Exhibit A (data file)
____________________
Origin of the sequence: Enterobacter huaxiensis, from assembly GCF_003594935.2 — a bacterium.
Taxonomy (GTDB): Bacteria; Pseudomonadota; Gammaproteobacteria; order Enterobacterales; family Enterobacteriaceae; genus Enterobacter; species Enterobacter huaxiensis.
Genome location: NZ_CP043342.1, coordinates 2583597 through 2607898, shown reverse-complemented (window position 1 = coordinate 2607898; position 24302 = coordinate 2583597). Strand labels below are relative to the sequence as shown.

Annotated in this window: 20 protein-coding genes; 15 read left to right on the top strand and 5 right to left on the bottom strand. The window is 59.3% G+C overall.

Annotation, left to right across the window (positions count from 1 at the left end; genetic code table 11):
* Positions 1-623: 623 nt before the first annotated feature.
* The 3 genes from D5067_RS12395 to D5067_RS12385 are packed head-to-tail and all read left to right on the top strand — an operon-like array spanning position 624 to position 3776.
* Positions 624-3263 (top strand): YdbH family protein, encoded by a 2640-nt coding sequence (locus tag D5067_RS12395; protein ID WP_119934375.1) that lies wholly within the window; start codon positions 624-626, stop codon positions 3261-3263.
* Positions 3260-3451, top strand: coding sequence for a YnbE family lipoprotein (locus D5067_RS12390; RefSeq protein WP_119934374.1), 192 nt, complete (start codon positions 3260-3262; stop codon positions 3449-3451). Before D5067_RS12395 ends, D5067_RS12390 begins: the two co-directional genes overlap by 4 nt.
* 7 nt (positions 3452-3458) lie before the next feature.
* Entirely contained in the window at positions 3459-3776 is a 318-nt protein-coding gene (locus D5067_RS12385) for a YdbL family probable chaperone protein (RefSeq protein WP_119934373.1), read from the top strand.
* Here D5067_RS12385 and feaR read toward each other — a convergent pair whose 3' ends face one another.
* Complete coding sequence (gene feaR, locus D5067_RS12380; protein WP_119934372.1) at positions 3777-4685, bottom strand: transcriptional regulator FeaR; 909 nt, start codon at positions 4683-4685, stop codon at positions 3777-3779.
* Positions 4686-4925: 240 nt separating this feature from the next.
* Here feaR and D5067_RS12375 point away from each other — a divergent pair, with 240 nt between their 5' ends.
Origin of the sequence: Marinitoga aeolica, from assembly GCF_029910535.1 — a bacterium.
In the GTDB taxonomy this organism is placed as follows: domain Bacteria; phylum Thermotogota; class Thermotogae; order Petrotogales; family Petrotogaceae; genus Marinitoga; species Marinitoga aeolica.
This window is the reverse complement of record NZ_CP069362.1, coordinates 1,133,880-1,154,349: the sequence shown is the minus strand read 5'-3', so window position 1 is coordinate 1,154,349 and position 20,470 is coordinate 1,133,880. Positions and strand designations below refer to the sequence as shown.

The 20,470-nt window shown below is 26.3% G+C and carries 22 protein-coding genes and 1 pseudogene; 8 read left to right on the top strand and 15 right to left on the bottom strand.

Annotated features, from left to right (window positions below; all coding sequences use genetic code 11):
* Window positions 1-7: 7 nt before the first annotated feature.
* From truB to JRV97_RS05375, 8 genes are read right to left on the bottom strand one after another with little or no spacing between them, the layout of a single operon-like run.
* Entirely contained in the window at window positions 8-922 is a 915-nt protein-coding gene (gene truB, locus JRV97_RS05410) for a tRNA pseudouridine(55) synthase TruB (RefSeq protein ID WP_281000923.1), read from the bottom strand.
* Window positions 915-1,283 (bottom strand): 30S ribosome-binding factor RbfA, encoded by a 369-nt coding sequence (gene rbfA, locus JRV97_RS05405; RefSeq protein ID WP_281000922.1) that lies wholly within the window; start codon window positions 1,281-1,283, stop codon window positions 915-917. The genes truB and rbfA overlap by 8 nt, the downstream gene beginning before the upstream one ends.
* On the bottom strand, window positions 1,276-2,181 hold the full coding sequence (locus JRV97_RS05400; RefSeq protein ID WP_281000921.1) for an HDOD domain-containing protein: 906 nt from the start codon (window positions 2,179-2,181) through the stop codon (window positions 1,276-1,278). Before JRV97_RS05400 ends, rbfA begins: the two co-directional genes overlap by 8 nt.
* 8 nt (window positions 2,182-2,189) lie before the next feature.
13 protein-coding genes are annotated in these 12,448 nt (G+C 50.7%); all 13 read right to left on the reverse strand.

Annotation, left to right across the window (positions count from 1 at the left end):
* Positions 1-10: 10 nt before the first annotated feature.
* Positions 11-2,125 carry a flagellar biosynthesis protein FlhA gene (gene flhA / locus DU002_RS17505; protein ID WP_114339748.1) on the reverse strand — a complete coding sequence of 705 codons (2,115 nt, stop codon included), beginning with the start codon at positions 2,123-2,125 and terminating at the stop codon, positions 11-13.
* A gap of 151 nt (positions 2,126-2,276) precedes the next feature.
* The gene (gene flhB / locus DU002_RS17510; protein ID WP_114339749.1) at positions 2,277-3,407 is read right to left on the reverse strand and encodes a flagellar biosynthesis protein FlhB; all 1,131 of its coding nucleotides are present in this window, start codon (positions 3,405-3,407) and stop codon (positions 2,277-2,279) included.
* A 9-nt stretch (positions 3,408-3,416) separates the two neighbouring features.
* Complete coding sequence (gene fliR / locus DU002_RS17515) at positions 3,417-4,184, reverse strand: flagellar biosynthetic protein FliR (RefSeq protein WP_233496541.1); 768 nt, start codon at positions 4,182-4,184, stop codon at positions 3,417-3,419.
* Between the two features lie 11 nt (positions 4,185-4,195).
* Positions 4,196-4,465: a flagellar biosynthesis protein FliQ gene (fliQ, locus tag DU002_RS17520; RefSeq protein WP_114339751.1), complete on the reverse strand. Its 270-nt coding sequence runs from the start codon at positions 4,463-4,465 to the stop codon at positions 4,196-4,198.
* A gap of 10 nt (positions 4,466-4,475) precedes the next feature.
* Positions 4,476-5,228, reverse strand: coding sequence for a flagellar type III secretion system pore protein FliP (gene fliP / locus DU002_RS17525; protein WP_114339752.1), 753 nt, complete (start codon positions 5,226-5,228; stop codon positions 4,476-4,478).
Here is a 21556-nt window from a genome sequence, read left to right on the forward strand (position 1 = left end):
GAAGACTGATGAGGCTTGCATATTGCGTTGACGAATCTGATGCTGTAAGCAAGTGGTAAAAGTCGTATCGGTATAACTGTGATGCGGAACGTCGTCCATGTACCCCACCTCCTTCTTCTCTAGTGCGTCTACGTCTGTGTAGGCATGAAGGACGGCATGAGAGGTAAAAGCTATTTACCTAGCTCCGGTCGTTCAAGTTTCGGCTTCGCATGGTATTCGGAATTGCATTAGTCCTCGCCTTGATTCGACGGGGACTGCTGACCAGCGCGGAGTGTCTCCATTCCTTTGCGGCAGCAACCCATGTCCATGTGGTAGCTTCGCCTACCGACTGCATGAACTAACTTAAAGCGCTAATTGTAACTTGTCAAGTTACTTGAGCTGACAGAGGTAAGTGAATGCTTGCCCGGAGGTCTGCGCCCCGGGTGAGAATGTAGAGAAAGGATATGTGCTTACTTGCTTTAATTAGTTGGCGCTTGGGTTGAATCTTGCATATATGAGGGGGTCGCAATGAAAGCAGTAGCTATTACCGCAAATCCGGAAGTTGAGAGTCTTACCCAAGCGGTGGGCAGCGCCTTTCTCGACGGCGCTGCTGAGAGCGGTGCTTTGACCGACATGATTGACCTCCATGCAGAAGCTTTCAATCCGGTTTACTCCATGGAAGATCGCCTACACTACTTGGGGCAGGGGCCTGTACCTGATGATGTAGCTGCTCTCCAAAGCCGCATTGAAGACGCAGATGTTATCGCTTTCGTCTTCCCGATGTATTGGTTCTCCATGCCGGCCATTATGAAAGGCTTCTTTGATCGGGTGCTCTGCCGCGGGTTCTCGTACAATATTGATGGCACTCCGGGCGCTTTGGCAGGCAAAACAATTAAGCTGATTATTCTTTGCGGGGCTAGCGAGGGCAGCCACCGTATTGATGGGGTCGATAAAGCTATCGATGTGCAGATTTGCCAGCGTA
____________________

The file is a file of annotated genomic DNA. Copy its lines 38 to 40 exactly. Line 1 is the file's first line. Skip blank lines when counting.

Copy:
* Positions 4,476-5,228, reverse strand: coding sequence for a flagellar type III secretion system pore protein FliP (gene fliP / locus DU002_RS17525; protein WP_114339752.1), 753 nt, complete (start codon positions 5,226-5,228; stop codon positions 4,476-4,478).
Here is a 21556-nt window from a genome sequence, read left to right on the forward strand (position 1 = left end):
GAAGACTGATGAGGCTTGCATATTGCGTTGACGAATCTGATGCTGTAAGCAAGTGGTAAAAGTCGTATCGGTATAACTGTGATGCGGAACGTCGTCCATGTACCCCACCTCCTTCTTCTCTAGTGCGTCTACGTCTGTGTAGGCATGAAGGACGGCATGAGAGGTAAAAGCTATTTACCTAGCTCCGGTCGTTCAAGTTTCGGCTTCGCATGGTATTCGGAATTGCATTAGTCCTCGCCTTGATTCGACGGGGACTGCTGACCAGCGCGGAGTGTCTCCATTCCTTTGCGGCAGCAACCCATGTCCATGTGGTAGCTTCGCCTACCGACTGCATGAACTAACTTAAAGCGCTAATTGTAACTTGTCAAGTTACTTGAGCTGACAGAGGTAAGTGAATGCTTGCCCGGAGGTCTGCGCCCCGGGTGAGAATGTAGAGAAAGGATATGTGCTTACTTGCTTTAATTAGTTGGCGCTTGGGTTGAATCTTGCATATATGAGGGGGTCGCAATGAAAGCAGTAGCTATTACCGCAAATCCGGAAGTTGAGAGTCTTACCCAAGCGGTGGGCAGCGCCTTTCTCGACGGCGCTGCTGAGAGCGGTGCTTTGACCGACATGATTGACCTCCATGCAGAAGCTTTCAATCCGGTTTACTCCATGGAAGATCGCCTACACTACTTGGGGCAGGGGCCTGTACCTGATGATGTAGCTGCTCTCCAAAGCCGCATTGAAGACGCAGATGTTATCGCTTTCGTCTTCCCGATGTATTGGTTCTCCATGCCGGCCATTATGAAAGGCTTCTTTGATCGGGTGCTCTGCCGCGGGTTCTCGTACAATATTGATGGCACTCCGGGCGCTTTGGCAGGCAAAACAATTAAGCTGATTATTCTTTGCGGGGCTAGCGAGGGCAGCCACCGTATTGATGGGGTCGATAAAGCTATCGATGTGCAGATTTGCCAGCGTA